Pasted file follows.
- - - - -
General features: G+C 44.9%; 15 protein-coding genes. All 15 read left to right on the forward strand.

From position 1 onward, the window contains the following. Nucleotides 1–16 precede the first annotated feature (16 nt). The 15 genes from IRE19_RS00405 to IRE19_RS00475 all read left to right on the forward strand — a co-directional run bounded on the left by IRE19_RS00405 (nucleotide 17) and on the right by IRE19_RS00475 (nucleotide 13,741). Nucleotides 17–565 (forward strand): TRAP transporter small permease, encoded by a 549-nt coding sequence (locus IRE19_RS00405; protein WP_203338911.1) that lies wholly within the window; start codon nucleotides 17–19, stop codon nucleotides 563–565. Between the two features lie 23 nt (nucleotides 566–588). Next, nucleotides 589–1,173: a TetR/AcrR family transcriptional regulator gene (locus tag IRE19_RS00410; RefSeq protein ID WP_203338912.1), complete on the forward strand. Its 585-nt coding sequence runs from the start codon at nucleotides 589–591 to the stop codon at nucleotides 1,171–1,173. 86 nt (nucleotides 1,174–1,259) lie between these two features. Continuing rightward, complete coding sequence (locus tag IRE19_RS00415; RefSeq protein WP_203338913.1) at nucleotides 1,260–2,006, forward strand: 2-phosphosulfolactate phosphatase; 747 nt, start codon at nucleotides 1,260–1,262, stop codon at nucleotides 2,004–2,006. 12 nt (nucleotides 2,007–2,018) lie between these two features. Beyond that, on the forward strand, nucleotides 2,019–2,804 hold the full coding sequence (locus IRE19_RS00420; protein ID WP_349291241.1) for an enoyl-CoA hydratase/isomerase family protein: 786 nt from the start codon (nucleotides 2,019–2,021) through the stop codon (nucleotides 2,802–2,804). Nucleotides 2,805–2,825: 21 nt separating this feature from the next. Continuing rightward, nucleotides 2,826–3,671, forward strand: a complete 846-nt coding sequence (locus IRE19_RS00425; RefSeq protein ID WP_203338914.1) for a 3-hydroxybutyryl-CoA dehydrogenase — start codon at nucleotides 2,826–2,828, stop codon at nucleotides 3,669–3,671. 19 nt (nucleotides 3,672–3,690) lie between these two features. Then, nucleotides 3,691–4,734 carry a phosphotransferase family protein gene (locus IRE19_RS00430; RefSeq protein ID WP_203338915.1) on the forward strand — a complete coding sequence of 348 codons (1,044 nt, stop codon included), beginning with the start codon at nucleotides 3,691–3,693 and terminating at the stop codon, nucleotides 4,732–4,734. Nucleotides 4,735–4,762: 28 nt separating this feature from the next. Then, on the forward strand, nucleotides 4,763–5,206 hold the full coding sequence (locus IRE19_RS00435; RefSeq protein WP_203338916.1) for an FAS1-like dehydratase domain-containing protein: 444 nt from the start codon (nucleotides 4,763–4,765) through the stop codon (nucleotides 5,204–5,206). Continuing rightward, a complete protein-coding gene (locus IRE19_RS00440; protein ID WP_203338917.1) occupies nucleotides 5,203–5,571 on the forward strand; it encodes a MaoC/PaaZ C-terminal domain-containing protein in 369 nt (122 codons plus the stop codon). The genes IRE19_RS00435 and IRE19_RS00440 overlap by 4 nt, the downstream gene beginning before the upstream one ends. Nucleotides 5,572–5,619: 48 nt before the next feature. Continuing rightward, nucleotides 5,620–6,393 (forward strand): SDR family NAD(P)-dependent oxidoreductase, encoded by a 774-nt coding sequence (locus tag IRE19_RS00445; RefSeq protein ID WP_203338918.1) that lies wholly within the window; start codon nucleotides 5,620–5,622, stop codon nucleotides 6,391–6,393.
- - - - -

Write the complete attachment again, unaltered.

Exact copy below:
General features: G+C 44.9%; 15 protein-coding genes. All 15 read left to right on the forward strand.

From position 1 onward, the window contains the following. Nucleotides 1–16 precede the first annotated feature (16 nt). The 15 genes from IRE19_RS00405 to IRE19_RS00475 all read left to right on the forward strand — a co-directional run bounded on the left by IRE19_RS00405 (nucleotide 17) and on the right by IRE19_RS00475 (nucleotide 13,741). Nucleotides 17–565 (forward strand): TRAP transporter small permease, encoded by a 549-nt coding sequence (locus IRE19_RS00405; protein WP_203338911.1) that lies wholly within the window; start codon nucleotides 17–19, stop codon nucleotides 563–565. Between the two features lie 23 nt (nucleotides 566–588). Next, nucleotides 589–1,173: a TetR/AcrR family transcriptional regulator gene (locus tag IRE19_RS00410; RefSeq protein ID WP_203338912.1), complete on the forward strand. Its 585-nt coding sequence runs from the start codon at nucleotides 589–591 to the stop codon at nucleotides 1,171–1,173. 86 nt (nucleotides 1,174–1,259) lie between these two features. Continuing rightward, complete coding sequence (locus tag IRE19_RS00415; RefSeq protein WP_203338913.1) at nucleotides 1,260–2,006, forward strand: 2-phosphosulfolactate phosphatase; 747 nt, start codon at nucleotides 1,260–1,262, stop codon at nucleotides 2,004–2,006. 12 nt (nucleotides 2,007–2,018) lie between these two features. Beyond that, on the forward strand, nucleotides 2,019–2,804 hold the full coding sequence (locus IRE19_RS00420; protein ID WP_349291241.1) for an enoyl-CoA hydratase/isomerase family protein: 786 nt from the start codon (nucleotides 2,019–2,021) through the stop codon (nucleotides 2,802–2,804). Nucleotides 2,805–2,825: 21 nt separating this feature from the next. Continuing rightward, nucleotides 2,826–3,671, forward strand: a complete 846-nt coding sequence (locus IRE19_RS00425; RefSeq protein ID WP_203338914.1) for a 3-hydroxybutyryl-CoA dehydrogenase — start codon at nucleotides 2,826–2,828, stop codon at nucleotides 3,669–3,671. 19 nt (nucleotides 3,672–3,690) lie between these two features. Then, nucleotides 3,691–4,734 carry a phosphotransferase family protein gene (locus IRE19_RS00430; RefSeq protein ID WP_203338915.1) on the forward strand — a complete coding sequence of 348 codons (1,044 nt, stop codon included), beginning with the start codon at nucleotides 3,691–3,693 and terminating at the stop codon, nucleotides 4,732–4,734. Nucleotides 4,735–4,762: 28 nt separating this feature from the next. Then, on the forward strand, nucleotides 4,763–5,206 hold the full coding sequence (locus IRE19_RS00435; RefSeq protein WP_203338916.1) for an FAS1-like dehydratase domain-containing protein: 444 nt from the start codon (nucleotides 4,763–4,765) through the stop codon (nucleotides 5,204–5,206). Continuing rightward, a complete protein-coding gene (locus IRE19_RS00440; protein ID WP_203338917.1) occupies nucleotides 5,203–5,571 on the forward strand; it encodes a MaoC/PaaZ C-terminal domain-containing protein in 369 nt (122 codons plus the stop codon). The genes IRE19_RS00435 and IRE19_RS00440 overlap by 4 nt, the downstream gene beginning before the upstream one ends. Nucleotides 5,572–5,619: 48 nt before the next feature. Continuing rightward, nucleotides 5,620–6,393 (forward strand): SDR family NAD(P)-dependent oxidoreductase, encoded by a 774-nt coding sequence (locus tag IRE19_RS00445; RefSeq protein ID WP_203338918.1) that lies wholly within the window; start codon nucleotides 5,620–5,622, stop codon nucleotides 6,391–6,393.